|Native to||Uzbekistan, Kyrgyzstan, Afghanistan, Kazakhstan, Turkmenistan, Tajikistan, Russia, China|
|27 million (2011–2014)|
|Latin, Cyrillic, Arabic, Uzbek Braille
Official language in
uzn – Northern
uzs – Southern
Dark blue = majority; light blue = minority
Uzbek is a Turkic language and the official language of Uzbekistan. It has 27 million native speakers and is spoken by the Uzbeks in Uzbekistan and elsewhere in Central Asia. Uzbek belongs to the Eastern Turkic, or Karluk, branch of the Turkic language family. External influences include Persian, Arabic and Russian. One of the most noticeable distinctions of Uzbek from other Turkic languages is the rounding of the vowel /a/ to /ɒ/ or /ɔ/, a feature that was influenced by Persian.
Turkic speakers have probably settled in the Amu Darya, Syr Darya and Zarafshan river basins since at least 600–700 CE, gradually ousting or assimilating the speakers of Eastern Iranian languages who previously inhabited Sogdia, Bactria and Khwarezm. The first Turkic dynasty in the region was that of the Kara-Khanid Khanate in the 9th–12th centuries, who were a confederation of Karluks, Chigils, Yaghma and other tribes.
Uzbek can be considered the direct descendant or a latter form of Chagatai, the language of great Turkic Central Asian literary development in the realm of Chagatai Khan, Timur (Tamerlane), and the Timurid dynasty (including the early Mughal rulers of India). The language was championed by Ali-Shir Nava'i in the 15th and 16th centuries. Nava'i was the greatest representative of Chagatai language literature. He significantly contributed to the development of the Chagatay language and its direct descendant Uzbek and is widely considered to be the founder of Uzbek literature. Ultimately based on the Karluk variant of the Turkic languages, Chagatay contained large numbers of Persian and Arabic loanwords. By the 19th century it was rarely used for literary composition, but disappeared only in the early 20th century.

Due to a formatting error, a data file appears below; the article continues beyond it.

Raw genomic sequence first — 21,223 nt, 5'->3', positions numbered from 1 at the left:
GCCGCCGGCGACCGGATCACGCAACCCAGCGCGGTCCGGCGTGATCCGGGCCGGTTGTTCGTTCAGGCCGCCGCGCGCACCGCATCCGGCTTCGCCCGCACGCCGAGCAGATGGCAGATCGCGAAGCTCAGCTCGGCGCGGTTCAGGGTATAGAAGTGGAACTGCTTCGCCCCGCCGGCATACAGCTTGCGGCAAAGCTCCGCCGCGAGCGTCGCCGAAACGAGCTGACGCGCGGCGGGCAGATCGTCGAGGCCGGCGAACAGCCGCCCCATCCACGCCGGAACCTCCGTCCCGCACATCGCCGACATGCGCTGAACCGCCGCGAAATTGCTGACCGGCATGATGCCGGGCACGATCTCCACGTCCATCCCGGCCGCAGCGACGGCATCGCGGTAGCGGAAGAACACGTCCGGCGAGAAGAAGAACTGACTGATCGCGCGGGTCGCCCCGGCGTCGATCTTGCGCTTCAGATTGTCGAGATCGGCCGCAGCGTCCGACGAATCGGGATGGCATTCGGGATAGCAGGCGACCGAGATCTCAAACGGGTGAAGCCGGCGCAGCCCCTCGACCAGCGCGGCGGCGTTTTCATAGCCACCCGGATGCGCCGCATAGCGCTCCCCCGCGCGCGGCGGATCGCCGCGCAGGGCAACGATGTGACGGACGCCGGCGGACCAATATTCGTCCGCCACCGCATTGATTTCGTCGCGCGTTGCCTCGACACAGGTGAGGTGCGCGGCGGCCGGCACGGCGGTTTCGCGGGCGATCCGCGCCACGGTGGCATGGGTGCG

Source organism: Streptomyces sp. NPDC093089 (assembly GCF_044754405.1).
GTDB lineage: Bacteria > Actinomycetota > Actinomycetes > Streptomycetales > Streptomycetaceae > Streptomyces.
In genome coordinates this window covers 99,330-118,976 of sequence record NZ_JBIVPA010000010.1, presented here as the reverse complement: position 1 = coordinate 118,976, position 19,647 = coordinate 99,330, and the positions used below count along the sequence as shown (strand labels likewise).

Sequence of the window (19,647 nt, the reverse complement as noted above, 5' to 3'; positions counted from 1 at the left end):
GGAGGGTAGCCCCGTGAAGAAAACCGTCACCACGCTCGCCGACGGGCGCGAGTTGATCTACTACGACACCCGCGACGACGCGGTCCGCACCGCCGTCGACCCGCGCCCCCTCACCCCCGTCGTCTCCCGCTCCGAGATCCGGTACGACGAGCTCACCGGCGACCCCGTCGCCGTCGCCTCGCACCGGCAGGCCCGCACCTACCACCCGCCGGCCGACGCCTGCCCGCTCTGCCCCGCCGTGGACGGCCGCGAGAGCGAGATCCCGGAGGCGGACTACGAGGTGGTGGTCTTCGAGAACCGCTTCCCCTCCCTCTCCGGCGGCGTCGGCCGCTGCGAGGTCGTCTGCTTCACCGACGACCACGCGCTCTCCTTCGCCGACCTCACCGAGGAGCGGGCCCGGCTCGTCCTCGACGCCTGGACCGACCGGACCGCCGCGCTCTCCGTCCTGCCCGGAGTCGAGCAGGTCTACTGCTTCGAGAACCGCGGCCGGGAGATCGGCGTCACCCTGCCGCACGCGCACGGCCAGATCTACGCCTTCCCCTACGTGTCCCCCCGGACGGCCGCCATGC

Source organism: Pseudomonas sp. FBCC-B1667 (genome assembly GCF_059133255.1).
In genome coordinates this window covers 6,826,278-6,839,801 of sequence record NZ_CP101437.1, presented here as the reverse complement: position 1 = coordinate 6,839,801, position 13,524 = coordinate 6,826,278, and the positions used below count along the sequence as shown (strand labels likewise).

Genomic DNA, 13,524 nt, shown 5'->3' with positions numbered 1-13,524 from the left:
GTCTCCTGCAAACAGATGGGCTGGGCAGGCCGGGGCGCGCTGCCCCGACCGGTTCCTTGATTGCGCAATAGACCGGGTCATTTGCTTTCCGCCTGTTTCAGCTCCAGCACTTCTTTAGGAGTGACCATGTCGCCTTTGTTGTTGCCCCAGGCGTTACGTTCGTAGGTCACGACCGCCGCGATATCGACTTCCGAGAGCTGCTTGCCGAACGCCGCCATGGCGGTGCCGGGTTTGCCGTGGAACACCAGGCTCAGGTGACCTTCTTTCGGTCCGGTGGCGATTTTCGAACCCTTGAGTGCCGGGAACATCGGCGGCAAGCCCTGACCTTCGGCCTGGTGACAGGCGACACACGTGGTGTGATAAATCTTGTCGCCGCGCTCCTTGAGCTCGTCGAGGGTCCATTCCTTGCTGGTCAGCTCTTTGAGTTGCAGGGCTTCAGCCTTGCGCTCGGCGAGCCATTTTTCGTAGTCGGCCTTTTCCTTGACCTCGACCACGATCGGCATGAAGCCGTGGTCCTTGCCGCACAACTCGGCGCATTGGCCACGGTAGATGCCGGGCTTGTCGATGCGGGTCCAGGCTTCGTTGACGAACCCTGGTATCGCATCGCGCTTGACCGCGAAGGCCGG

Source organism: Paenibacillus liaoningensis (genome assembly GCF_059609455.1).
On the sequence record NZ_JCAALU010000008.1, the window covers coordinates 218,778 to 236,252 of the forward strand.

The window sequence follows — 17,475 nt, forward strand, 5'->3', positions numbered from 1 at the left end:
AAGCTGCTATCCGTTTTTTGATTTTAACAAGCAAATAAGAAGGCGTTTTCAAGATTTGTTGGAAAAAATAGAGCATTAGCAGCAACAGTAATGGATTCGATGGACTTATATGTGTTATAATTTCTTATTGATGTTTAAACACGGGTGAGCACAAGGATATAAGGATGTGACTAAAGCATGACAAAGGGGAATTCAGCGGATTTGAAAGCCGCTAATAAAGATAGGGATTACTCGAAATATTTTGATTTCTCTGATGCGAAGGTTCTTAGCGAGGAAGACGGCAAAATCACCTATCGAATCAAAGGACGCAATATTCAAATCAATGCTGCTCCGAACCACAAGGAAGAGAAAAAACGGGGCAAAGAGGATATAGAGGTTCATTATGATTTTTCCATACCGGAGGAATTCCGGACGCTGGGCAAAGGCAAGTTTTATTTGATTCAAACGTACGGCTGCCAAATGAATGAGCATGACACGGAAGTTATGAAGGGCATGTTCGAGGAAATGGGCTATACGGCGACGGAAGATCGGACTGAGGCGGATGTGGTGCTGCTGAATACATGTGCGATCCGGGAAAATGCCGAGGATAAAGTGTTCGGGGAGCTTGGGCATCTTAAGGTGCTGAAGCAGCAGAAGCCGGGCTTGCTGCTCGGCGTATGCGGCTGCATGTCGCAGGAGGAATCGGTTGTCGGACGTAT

The term Uzbek as applied to language has meant different things at different times. Prior to 1921 "Uzbek" and "Sart" were considered to be different dialects:
- "Uzbek" was a vowel-harmonised Kipchak variety spoken by descendants of those who arrived in Transoxiana with Muhammad Shaybani in the 16th century, who lived mainly around Bukhara and Samarkand, although the Turkic spoken in Tashkent was also vowel-harmonised
- "Sart" was a Karluk dialect spoken by the older settled Turkic populations of the region in the Fergana Valley and the Qashqadaryo Region, and in some parts of what is now the Samarqand Region; it contained a heavier admixture of Persian and Arabic, and did not use vowel harmony
In Khiva, Sarts spoke a highly Persianised form of Oghuz Turkic. After 1921 the Soviet regime abolished the term Sart as derogatory, and decreed that henceforth the entire settled Turkic population of Turkestan would be known as Uzbeks, even though many had no Uzbek tribal heritage.
However, the standard written language that was chosen for the new republic in 1924, despite the protests of Uzbek Bolsheviks such as Fayzulla Khodzhayev, was not pre-revolutionary "Uzbek" but the "Sart" language of the Samarkand region. All three dialects continue to exist within modern spoken Uzbek. Edward A. Allworth argued that this "badly distorted the literary history of the region" and was used to give authors such as the 15th century author Ali-Shir Nava'i an Uzbek identity.
Number of speakers
Estimates of the number of speakers of Uzbek vary widely. The Swedish encyclopedia Nationalencyklopedin estimates the number of native speakers to be 26 million, and the CIA World Factbook estimates 25 million. Other sources estimate the number of speakers of Uzbek to be 21 million in Uzbekistan, 3.4 million in Afghanistan, 900,000 in Tajikistan, 800,000 in Kyrgyzstan, 500,000 in Kazakhstan, 300,000 in Turkmenistan, and 300,000 in Russia.
The influence of Islam, and by extension, Arabic, is evident in Uzbek loanwords. There is also a residual influence of Russian, from the time when Uzbeks were under the rule of the Russian Empire and the Soviet Union. Uzbek vocabulary has also been heavily influenced by Persian through its historic roots.
The Uzbek language has many dialects, varying widely from region to region. However, there is a commonly understood dialect which is used in mass media and in most printed materials. Among the most-widespread dialects are the Tashkent dialect, Afghan dialect, the Ferghana dialect, the Khorezm dialect, the Chimkent-Turkestan dialect, and the Surkhandarya dialect.
Uzbek has been written in a variety of scripts throughout history:
- Pre-1928: the Arabic-based Yaña imlâ alphabet by literates, approximately 3.7% of Uzbeks at the time.
- 1880s: Russian missionaries attempted to use Cyrillic for Uzbek.
- 1928–1940: the Latin-based Yañalif used officially.
- 1940–1992: the Cyrillic script used officially.
- currently: Yañalif is official in Uzbekistan, although the Cyrillic script is still widely used.